Have no fear. If you cannot do pull-ups, you can try all of this with a band for some assistance. 

Over time you can add reps or sets as your body adapts.


Carolyn Parker

Founder, Instructor, Athlete, Mountain Guide

970-773-3317 work cell

Founder Ripple Effect Training

Coach for Uphill Athlete

AMGA Certified Rock Guide

Gym Jones, Fully Certified Instructor

Slaying Dragons with my Six-Year-Old

Grady Grissom age 6, ice climbing with his mom, Kitty Calhoun

Slaying dragons with my six-year-old. Kitty Calhoun, Co-Owner Chics Climbing and Skiing ice climbing with her son Grady.©Calhoun.

“Look, Mommy, this is re-credible!” my six year old son exclaimed as he hit the ice with his ice hammer as if slaying dragons.

The concepts of precision and balance, using the tool as a point under which to center his feet, were uninteresting to him. What was interesting was the fantasy-land of ice.

Slaying dragons with my six-year-old I realized I too have a dragon to slay, but it’s the beast within – the beast that always wants to be more – perfect mom, stronger climber, lovelier wife, astuter business partner.

I battle with this beast until I remember that Super Woman is a misguided ideal and that it’s not within my power to protect my son from challenge.

What is within my power is to guide him with wisdom gained from my experiences.

I know that adventure, reflection, play, creativity and deep learning take time. 

It’s so easy to get caught up with instant gratification and convenience. 

Even though going to the climbing gym regularly helps protect my sanity, it’s not enough.  I need to get outside, to push myself and have an adventure.

There’s more to me than what I can learn inside the four walls of a building.

Sometimes, when I find it hard to jump off the treadmill of an endless ticklist, I’ll wonder where the time went. Then I’ll think back on my life, marked by expeditions and slaying dragons with my six-year-old: open doors to adventure, summits, people, and dreams come true.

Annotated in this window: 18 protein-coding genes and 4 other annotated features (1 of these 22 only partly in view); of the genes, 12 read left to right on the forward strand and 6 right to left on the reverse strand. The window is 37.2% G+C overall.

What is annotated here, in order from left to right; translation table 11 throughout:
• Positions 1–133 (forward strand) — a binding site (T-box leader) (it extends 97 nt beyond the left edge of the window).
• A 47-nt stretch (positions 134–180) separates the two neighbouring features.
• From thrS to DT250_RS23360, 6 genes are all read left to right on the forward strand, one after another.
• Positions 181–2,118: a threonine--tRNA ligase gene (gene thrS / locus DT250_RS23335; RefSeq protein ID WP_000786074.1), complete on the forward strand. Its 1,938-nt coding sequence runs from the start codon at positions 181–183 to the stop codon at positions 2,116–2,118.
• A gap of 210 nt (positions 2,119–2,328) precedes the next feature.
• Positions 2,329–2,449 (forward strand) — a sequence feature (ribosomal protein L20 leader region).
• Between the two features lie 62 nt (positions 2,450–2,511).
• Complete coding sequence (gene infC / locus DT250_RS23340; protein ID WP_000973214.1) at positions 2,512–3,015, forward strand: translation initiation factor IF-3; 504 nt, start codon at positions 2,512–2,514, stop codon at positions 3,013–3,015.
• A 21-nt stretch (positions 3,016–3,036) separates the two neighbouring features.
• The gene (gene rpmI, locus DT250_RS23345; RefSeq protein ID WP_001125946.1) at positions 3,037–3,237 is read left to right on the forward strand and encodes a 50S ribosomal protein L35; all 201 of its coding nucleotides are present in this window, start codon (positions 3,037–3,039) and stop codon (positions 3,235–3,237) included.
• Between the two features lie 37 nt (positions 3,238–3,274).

“Yes, climbing is re-credible!”

 Join us for a re-credible start to 2020. 

We only have three spots left in our 4-Day Ice Climbing Clinic.

and two spots left in our 3-Day Mixed Climbing Clinic.

And our rock climbing programs are filling fast!

Training Partners

Carolyn Parker and training partner working on pull up together

Carolyn Parker and training partner working on some ring pull ups.

Hey Chicks,

Today we’re going to chat about the benefit of training partners. Training partners can be your ticket to motivation and success, not to mention safety.

We spend so much effort self-motivating. Sometimes it helps to know someone is ready to meet you. Just past the shortest day of the year in the Northern Hemisphere, motivation can be tough.

Reach out to your girlfriends. I’ll bet they’d love to join in on some training and a bit of social catch-up time. It seems that life doesn’t afford us enough quality time with our friends .

Training Partner Benefits

1) Accountability

6 am. The alarm goes off. You really want to go back to bed. You don’t want to get up in the dark, go to the gym, go on that run, throw on a weighted pack and walk on a treadmill, but you do. Why? Because, someone is there waiting for you and you’re not going to be that person and bail.

2) Safety

A spot when you’re strength training is never a bad idea.It is also good to have someone watching for form.

3) Assistance

While you’re trying to do your first pull up, your partner can help.

4) Partnership

You can do work/rest sets or throw a medicine ball back and forth for core work.

5) Cheers!

It is a definite benefit to have someone to cheer you on! Everyone likes a little encouragement now and again. And it makes training a lot more fun.

Happy Solstice, winter, skiing, ice climbing and all your fun outdoor adventures!!


You might also be interested in

Swing! Training For Ice Climbing

Train Muscular Endurance For Ice Climbing

If you need training information for a specific climb or trip of any nature you can contact me at:

Carolyn Parker
Carolyn Parker
Founder, Instructor, Athlete, Mountain Guide
970-773-3317 work cell
Founder Ripple Effect Training